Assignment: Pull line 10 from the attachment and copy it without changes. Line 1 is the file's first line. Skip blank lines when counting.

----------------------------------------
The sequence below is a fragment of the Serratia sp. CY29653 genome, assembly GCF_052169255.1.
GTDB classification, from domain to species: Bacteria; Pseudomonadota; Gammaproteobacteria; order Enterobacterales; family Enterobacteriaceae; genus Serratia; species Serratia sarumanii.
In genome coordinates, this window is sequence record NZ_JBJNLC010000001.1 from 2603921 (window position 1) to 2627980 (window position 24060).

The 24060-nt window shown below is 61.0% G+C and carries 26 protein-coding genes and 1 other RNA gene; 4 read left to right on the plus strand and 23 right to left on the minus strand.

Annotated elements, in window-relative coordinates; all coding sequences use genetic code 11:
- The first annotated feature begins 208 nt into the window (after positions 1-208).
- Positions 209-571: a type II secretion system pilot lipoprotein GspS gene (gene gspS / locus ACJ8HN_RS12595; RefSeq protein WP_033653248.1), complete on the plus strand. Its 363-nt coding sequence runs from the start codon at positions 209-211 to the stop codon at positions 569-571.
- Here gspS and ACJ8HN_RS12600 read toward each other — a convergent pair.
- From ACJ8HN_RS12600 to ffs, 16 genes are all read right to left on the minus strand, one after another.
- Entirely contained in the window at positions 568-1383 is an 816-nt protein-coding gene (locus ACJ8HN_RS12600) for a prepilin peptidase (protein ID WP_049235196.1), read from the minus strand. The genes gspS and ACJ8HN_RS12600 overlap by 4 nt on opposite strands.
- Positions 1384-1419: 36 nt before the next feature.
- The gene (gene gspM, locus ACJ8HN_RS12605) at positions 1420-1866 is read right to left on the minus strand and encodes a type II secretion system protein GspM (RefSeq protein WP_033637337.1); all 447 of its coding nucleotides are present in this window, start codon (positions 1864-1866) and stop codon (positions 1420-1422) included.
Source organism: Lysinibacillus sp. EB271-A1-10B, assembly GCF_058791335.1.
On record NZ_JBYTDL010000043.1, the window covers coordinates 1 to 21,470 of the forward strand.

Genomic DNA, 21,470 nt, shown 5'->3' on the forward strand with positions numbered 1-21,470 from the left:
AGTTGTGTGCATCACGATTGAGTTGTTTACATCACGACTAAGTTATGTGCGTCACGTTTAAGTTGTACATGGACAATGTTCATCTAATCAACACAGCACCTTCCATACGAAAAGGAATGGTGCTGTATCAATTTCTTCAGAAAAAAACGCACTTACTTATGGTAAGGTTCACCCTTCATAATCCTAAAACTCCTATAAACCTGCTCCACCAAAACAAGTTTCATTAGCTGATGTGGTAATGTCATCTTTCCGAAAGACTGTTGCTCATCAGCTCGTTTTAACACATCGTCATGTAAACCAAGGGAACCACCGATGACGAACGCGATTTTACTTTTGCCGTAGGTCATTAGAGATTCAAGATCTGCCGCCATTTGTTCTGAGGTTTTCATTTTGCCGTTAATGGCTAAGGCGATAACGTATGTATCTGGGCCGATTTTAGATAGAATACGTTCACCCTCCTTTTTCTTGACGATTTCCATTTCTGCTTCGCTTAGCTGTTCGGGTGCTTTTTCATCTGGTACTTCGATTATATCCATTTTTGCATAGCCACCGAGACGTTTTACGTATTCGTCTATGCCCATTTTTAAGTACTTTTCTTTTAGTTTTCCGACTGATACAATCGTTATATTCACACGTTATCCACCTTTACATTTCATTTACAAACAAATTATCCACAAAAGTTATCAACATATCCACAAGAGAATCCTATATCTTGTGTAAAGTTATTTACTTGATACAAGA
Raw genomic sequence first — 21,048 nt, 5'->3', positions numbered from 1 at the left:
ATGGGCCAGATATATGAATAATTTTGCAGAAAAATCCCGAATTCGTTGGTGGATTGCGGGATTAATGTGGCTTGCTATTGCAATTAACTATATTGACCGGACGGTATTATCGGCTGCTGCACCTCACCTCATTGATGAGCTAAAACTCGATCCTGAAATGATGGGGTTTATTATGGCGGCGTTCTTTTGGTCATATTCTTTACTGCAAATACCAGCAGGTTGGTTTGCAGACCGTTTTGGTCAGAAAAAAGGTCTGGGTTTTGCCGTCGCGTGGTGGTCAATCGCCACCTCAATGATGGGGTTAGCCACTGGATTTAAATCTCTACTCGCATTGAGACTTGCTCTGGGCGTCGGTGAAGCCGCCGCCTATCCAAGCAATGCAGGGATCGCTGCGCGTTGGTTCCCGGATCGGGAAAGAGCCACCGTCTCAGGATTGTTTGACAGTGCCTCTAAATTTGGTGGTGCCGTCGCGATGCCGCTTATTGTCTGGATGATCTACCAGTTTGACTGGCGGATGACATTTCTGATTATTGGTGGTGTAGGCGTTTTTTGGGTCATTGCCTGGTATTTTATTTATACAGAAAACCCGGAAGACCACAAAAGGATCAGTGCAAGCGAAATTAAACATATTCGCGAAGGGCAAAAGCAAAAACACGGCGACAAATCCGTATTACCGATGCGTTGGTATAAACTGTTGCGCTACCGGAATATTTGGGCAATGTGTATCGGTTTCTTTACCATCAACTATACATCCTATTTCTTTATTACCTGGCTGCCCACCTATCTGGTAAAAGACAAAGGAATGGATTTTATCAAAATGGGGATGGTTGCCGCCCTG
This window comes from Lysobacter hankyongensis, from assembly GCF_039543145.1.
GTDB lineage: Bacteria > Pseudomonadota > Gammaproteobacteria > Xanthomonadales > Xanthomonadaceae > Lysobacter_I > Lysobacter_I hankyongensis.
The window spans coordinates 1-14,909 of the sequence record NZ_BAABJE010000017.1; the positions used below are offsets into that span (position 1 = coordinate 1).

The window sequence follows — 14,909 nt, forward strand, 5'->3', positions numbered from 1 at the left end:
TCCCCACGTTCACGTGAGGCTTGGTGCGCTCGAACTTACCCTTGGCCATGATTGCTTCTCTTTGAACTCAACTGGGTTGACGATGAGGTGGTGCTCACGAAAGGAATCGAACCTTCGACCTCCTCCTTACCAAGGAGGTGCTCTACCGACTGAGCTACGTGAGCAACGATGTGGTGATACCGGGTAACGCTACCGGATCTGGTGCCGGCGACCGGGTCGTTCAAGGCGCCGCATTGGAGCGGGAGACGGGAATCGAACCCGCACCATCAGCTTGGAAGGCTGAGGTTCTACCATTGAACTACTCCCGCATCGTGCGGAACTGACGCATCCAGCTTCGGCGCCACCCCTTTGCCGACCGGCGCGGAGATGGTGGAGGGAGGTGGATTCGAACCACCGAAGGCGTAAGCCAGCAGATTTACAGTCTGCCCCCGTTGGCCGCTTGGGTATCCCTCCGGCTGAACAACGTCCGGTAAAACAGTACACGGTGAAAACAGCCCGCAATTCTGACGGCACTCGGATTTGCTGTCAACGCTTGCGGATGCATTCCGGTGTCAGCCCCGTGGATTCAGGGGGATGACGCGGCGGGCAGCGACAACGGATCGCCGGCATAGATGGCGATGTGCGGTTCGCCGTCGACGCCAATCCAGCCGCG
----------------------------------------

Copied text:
- Entirely contained in the window at positions 568-1383 is an 816-nt protein-coding gene (locus ACJ8HN_RS12600) for a prepilin peptidase (protein ID WP_049235196.1), read from the minus strand. The genes gspS and ACJ8HN_RS12600 overlap by 4 nt on opposite strands.